Battle of the Bridges

Col. Salem Masoud

The first time I met General Salem Al-Masoud was during his high school years. He was a black young man of Bedouin origins, whose excellent manners attained him the respect of all the student body. He never got into a fight and I always wondered if he had the guts for it. How much I was mistaken, for it needed more than a school fight to get his fury out. His wrath needed the Iraqi Republican Guards to be unleashed.

On the second of August 1990 Colonel Salem AL-Masoud was the commander of our 35th Mechanised Brigade. After he finished his morning prayer at three in the morning he went to his intelligence headquarters to check the Iraqi incursions. Although he did not have orders to prepare for a fight he ordered his tanks to be armed and waited for orders. Finally he got his orders to engage the enemy at the two bridges leading to Kuwait city.

Salem will not wait for a moment and his tank was the first to leave the base. Later conflicting orders did not deter him from his goal. He felt that then was his moment in time. He believed in his oath to defend his country and now is the time. But what Salem did not know is that he will be confronting two Iraqi Republican Guard Mechanised Companies, Al-Medina and Tawakalna the best of their forces.


LTC Ahmed Al-Wazan

LTC Ahmed Al-Wazan took a position to block one bridge and LTC Ali Al-Mullah's group to block the other. From their positions they noticed that they were facing a superior enemy. It was the Republican Guards with their Soviet M72 tanks which were superior to their British Chieftain tanks. Yet they believed in their mission and were willing to sacrifice. 



 CPT Ali Al-Kandaeri

When the orders to start firing came, CPT Ali Al-Kanderi of Al-Wazan group had a special problem. His best gunner was on holiday and his replacement not as experienced. But suddenly a black Chevrolet stopped next to his tank. To his amazement and delight it was Mani Gannas the best gunner in his group, who had come on his own to help defend Kuwait. Mani fires the first shot that stopped the Iraqi convoy and the shooting starts. They killed so many tanks with their precession shooting. A precession that even amazed the Iraqis themselves, for their POWs where asking them if the Kuwaitis had some Americans with them.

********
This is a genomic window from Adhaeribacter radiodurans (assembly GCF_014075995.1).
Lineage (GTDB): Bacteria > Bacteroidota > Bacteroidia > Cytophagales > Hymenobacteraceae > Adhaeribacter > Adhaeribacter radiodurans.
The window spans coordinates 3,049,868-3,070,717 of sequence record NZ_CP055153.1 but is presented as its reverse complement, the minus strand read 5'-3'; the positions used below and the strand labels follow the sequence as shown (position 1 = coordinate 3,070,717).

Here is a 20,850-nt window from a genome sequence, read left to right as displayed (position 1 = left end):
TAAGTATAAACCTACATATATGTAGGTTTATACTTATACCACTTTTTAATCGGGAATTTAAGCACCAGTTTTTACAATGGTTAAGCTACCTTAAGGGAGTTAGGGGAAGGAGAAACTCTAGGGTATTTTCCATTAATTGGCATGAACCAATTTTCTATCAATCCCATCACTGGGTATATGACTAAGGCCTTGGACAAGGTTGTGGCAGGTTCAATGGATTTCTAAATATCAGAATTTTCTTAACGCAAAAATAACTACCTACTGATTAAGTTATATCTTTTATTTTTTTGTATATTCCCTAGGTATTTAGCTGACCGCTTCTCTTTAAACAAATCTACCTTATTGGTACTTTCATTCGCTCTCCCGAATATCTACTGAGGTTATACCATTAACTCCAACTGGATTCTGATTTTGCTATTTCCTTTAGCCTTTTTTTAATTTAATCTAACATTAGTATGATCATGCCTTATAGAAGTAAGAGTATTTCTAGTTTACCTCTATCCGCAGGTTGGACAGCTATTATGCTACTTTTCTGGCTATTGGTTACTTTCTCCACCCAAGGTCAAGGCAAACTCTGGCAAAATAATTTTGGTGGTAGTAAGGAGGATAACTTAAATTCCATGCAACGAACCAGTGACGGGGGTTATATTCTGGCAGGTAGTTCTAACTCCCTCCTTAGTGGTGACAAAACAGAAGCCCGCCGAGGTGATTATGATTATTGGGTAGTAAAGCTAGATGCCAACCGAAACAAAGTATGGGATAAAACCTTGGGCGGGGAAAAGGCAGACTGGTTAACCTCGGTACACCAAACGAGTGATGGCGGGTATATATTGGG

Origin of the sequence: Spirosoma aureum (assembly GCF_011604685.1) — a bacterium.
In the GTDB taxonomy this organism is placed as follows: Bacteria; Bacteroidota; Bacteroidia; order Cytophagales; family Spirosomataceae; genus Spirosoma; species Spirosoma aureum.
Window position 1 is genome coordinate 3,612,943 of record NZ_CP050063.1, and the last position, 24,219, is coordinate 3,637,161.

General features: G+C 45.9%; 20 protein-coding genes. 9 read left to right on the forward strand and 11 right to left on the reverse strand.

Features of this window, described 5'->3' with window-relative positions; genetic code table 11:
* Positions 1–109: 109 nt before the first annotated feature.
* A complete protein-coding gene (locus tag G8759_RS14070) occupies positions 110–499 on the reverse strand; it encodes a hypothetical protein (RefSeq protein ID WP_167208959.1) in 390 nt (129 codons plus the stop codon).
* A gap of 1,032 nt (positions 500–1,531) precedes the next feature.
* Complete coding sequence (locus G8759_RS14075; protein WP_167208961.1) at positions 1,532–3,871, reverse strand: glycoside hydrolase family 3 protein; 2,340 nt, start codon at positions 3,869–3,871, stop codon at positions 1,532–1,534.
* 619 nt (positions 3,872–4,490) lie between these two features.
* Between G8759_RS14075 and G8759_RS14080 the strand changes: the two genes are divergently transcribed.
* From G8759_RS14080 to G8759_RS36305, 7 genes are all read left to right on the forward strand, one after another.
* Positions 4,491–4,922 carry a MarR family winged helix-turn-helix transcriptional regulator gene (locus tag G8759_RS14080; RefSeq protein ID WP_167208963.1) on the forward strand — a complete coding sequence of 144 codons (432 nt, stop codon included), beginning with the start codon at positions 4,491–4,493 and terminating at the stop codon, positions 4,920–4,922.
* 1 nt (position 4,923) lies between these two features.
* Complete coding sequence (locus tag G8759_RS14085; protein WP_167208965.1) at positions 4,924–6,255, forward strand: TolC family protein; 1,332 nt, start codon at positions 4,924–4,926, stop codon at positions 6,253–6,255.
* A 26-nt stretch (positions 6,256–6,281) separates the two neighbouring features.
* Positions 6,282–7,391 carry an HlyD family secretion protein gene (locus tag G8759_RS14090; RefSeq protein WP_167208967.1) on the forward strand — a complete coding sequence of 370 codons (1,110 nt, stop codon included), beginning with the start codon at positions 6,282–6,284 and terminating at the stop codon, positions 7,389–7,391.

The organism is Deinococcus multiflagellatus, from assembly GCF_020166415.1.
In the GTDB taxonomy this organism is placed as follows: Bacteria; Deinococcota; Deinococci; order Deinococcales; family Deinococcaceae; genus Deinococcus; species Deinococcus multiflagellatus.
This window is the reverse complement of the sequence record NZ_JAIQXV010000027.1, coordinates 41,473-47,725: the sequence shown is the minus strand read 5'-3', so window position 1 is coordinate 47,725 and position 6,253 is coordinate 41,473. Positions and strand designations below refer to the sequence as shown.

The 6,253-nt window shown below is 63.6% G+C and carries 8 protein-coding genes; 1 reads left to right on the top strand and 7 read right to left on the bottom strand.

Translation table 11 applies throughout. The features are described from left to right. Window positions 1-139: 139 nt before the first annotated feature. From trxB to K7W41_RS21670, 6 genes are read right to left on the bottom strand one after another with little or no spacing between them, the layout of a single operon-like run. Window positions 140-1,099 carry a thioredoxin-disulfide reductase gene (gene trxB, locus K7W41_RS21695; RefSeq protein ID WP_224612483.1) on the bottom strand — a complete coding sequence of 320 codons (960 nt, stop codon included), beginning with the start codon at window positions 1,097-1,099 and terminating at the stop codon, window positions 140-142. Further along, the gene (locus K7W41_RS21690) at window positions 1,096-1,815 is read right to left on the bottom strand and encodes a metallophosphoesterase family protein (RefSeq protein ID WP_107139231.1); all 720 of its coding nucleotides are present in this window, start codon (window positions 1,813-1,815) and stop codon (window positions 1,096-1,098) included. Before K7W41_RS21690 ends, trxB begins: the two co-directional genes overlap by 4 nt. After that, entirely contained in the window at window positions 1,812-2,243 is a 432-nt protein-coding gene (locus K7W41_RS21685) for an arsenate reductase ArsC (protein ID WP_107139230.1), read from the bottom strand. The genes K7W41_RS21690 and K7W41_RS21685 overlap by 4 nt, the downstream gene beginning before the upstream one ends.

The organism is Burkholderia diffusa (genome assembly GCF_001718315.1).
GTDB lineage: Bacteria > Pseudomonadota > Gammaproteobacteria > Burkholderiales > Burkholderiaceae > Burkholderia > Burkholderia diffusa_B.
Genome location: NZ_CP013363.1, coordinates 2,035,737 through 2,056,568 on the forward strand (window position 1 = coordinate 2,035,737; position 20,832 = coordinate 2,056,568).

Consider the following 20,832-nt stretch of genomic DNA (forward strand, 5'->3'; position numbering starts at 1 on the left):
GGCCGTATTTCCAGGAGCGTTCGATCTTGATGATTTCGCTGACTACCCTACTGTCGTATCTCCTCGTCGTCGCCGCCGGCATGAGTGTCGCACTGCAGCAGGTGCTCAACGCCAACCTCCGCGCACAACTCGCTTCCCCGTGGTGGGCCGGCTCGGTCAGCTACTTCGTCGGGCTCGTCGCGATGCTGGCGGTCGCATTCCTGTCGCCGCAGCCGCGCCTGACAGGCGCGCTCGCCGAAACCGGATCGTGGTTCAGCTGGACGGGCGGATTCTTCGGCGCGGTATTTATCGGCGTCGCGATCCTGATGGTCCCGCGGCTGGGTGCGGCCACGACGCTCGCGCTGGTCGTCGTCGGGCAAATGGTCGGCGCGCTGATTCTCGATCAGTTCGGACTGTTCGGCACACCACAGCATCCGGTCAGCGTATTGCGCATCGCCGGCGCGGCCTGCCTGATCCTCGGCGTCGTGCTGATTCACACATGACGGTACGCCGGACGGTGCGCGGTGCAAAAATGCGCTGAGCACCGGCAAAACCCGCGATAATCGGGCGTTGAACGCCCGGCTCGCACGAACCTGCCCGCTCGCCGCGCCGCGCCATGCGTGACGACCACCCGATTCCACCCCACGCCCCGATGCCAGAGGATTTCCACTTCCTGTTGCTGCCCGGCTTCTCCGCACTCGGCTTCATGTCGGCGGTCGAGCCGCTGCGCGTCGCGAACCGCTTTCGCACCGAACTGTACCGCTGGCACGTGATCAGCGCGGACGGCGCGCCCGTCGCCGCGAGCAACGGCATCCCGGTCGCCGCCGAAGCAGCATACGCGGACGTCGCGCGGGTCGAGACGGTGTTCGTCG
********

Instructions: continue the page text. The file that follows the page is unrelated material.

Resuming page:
LTC Majid Amin

 When the cowards realised that they were facing a formidable force, they retreated and called their air force to neutralise the defending forces. Their helicopters could not pin point the brave soldiers of the 35th Brigade, because they thought they were looking for a much bigger number of tanks and artillery.

Salem Al-Masoud called for air support. LTC Majid Amin, half brother of Sheikh Fahad, not knowing that his brother was murdered flew his Skyhawk and started to down the Sokhois and the Iraqi helicopters. He even used his artillery to attack the invading ground forces. They sent two SAM rockets at him. He managed to out manoeuvre the first but the second struck his plane. He flew his limping plane back to his base, refuelled it and flew to Saudi Arabia to save it. 


LTC Fahad Al-Hashash





CPT Rai'd Al-Ghanim

Meanwhile Salem ordered his Brigade to retreat to Saudi Arabia. His flanks being defended by LTC Fahad Al-Hashash his artillery commander and CPT Ra'id Al-Ghanim his TOW commander.

Late afternoon they get to Saudi Arabia, and after some consultation they were requested to move to another location way in.

But when Saddam knows that two of his best Companies were stopped by a Kuwaiti Brigade he gets mad. He ordered some Iraqi bomber planes to bomb them, but they bombed their earlier position in Saudi Arabia. 


CPT Nasser Al-Dewaileh

As if that was not good enough. CPT Nasser Al-Dewailah the maintenance officer went back to Kuwait the next day and repaired the tanks that had mechanical problems and were left in Kuwait. Nasser's bravery and dedication to his group does not end at that. On the third and fourth days after the invasion he goes back to the 35th Brigade Base and takes back most of the spare parts back to Saudi Arabia. I asked him how he managed to go to a military base occupied by the Iraqis and take the spar parts. He laughed and said that they were busy stealing the tv sets and other electrical appliances. They were robbers we were fighters. 


Later on Salem Al-Masoud reports for his Brigades duty to our legitimate government in Dhahran.

Subsequently the 35th Brigade was ordered to join with the US Marines. I asked Ahmed Al-Wazan how was it going back to face the Iraqi forces to liberate Kuwait. He said that it was more quitter. Except for one incidence when they faced some Iraqi artillery. They reported it to their Marines Command, and the US Air Force silenced it.

On June 1996 I attended the graduation of young Kuwait Armed Forces Cadets. I met General Salem and he saluted me as a member of the royal family. I kissed him and whispered into his ear " I wish I would salute you and envy those who would be under your command".

That was a story of valour and dedication.

A good description of this battle is found in a magazine called ARMOR September-October 1996 edition.